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  • Writer's pictureitallstartsintheho

A League of Their Own

Have you heard of a sport called nine-man volleyball? It's similar to the traditional volleyball game, but yet different. Like its name, it has nine players per side, a slightly larger court, and a handful of other rules. One rule is that two-thirds of the team must be 100% Chinese, and the remaining team members must be of Asian descent. Depending on which regional tournament you play, there can be exceptions to that rule. You can learn more about the sport here.

The organization that my son plays for hosted a tournament this past weekend, with over 130 teams competing. This tournament was a two-for-one event for me. As you already know from previous posts, I love watching my kids do what they love, so that was one. And the other reason I enjoyed attending this tournament was because I witnessed the many hands involved in making this a successful competition. There was a wide range of volunteers. I caught men and women at least 70-80 years young, running around serving, cheering, and supporting kids who could be their grandchildren's age. Those very individuals who played the game years ago desire to keep the game alive by modeling what service and community look like.

When I met one of the main board members last year, I riddled him with questions like I was interviewing him for an article. I wondered why their organization wasn't focused on numero uno, themselves but on each other and others. Why do they go above and beyond to build not only the sport, the teams but also the individual? There have been countless times my son received encouraging words and healthy admonishments to improve individually and as a team. He would return from a practice or a tournament, where he would share how older members of the organization would pick up the tab for their meals and snacks. The board members designed opportunities for my son and others to become leaders, train younger players, and take on more responsibilities. In addition, this organization which started in the late 1940s has supported local community outreach projects, gifted many scholarships, and is a voice for the Asian community. His response to my question was simple. They were only doing what the previous generation did for them. He said it is their responsibility to do the same.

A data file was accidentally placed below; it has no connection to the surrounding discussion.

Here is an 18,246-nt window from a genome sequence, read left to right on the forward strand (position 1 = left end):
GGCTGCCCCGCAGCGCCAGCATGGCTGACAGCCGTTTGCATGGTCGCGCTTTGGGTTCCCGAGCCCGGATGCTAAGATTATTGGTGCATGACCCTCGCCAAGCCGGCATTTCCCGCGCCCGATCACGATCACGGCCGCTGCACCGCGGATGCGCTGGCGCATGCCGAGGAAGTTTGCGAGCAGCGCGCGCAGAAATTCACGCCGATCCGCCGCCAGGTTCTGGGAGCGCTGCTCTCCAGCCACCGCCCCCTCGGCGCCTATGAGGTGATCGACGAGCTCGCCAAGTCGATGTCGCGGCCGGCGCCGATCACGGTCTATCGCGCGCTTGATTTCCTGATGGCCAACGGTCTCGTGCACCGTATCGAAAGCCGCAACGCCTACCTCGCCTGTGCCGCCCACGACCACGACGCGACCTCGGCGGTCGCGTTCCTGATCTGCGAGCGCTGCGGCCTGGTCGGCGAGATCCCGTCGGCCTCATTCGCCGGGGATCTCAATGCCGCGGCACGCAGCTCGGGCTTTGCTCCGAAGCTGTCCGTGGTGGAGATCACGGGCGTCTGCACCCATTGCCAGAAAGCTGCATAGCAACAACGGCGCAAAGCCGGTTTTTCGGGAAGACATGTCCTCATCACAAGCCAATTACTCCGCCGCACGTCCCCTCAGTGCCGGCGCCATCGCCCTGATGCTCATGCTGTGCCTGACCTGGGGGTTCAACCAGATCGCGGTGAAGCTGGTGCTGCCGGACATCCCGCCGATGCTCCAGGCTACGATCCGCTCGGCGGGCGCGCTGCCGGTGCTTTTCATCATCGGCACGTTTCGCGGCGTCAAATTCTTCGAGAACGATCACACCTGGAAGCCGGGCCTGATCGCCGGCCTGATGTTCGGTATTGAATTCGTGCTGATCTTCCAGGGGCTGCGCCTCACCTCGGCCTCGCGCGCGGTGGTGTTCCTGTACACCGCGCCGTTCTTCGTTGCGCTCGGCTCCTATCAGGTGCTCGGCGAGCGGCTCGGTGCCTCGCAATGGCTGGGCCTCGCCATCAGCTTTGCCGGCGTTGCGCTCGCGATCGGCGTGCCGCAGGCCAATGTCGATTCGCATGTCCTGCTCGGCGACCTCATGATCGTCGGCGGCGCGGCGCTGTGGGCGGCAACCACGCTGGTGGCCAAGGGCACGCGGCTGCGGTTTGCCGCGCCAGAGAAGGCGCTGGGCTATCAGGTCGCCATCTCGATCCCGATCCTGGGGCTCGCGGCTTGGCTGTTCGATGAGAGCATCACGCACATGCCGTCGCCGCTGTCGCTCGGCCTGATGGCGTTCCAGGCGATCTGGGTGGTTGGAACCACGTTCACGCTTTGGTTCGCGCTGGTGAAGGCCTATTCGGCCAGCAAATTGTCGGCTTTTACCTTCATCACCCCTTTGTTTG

Not only did I hear about it, I witnessed it, and my son experienced it. This organization created a league of their own that should be easy to follow, but you don't hear many who do. What is the secret? How can we develop more communities like this one? Can we find people committed to building service and longevity? Can we have the old and the young serving together and enjoying it? Why do some live out their vision for generations, and some die out after a few years?

The more I learn about this organization and the people who run it, the more grateful I am for it. I have a strong feeling my son will be a part of this league for many, many years to come.

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